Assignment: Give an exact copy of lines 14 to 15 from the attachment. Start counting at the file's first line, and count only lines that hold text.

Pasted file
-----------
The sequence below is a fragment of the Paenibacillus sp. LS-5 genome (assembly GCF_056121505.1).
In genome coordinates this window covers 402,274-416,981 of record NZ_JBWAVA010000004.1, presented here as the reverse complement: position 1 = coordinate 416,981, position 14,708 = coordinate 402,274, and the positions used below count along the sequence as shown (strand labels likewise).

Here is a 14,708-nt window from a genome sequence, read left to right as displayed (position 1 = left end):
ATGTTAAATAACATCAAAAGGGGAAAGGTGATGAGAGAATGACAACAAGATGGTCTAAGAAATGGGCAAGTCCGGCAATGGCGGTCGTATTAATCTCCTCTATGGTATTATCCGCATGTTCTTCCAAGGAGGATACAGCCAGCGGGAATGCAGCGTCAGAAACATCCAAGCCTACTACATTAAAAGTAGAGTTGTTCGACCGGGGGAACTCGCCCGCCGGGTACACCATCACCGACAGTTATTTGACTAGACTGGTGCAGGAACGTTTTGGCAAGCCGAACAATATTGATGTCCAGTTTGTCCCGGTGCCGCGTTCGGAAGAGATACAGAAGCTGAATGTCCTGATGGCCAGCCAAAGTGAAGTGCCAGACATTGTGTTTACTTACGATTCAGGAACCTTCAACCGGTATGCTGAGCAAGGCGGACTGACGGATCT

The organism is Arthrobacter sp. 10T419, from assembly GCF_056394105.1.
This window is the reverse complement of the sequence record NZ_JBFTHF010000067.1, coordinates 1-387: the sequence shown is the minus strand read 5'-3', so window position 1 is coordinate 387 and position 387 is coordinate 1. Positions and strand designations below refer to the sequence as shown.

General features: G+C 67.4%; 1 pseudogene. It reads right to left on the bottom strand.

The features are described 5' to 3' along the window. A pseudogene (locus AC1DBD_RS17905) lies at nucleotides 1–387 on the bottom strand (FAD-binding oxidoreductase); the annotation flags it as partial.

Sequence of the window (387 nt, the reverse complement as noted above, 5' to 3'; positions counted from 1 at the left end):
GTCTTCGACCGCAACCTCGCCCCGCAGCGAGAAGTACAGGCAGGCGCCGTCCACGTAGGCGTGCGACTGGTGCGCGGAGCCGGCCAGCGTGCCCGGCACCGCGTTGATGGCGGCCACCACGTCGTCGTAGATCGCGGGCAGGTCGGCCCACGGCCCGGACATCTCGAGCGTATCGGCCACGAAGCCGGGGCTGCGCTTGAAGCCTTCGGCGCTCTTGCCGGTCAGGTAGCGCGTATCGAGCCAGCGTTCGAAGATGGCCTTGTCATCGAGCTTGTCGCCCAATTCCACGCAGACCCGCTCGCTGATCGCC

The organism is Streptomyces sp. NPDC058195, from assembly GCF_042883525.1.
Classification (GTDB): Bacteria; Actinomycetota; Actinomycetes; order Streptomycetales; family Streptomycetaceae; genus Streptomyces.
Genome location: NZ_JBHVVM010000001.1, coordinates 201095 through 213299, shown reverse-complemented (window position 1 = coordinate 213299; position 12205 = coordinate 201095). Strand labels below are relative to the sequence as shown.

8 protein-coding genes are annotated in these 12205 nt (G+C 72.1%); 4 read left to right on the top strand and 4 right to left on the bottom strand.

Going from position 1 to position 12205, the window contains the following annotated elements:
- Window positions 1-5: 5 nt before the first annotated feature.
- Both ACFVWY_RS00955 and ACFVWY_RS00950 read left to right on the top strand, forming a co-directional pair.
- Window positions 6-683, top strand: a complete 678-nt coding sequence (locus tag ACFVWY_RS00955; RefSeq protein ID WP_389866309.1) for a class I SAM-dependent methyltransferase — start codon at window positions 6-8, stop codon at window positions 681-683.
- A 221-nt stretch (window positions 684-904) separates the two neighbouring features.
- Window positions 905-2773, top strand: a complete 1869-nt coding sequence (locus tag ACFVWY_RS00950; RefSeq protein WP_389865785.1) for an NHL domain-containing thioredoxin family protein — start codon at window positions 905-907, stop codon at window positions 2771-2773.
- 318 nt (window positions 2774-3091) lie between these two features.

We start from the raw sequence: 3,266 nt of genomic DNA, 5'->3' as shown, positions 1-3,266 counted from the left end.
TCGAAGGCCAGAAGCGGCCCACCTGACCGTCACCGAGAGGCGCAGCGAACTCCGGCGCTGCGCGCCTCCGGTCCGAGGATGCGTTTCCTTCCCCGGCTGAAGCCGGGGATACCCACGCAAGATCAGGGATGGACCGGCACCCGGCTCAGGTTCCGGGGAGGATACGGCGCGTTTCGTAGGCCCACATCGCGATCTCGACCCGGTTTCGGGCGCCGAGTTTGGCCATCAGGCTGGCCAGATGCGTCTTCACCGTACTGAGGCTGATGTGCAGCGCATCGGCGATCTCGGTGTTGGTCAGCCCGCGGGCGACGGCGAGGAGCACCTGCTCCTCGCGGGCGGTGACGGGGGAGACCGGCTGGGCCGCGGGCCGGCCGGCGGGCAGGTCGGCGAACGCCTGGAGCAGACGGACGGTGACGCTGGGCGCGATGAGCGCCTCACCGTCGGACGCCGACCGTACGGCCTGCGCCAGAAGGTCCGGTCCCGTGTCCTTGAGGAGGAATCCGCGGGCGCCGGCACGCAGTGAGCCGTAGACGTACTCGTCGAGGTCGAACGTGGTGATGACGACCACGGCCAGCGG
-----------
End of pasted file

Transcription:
8 protein-coding genes are annotated in these 12205 nt (G+C 72.1%); 4 read left to right on the top strand and 4 right to left on the bottom strand.

Going from position 1 to position 12205, the window contains the following annotated elements: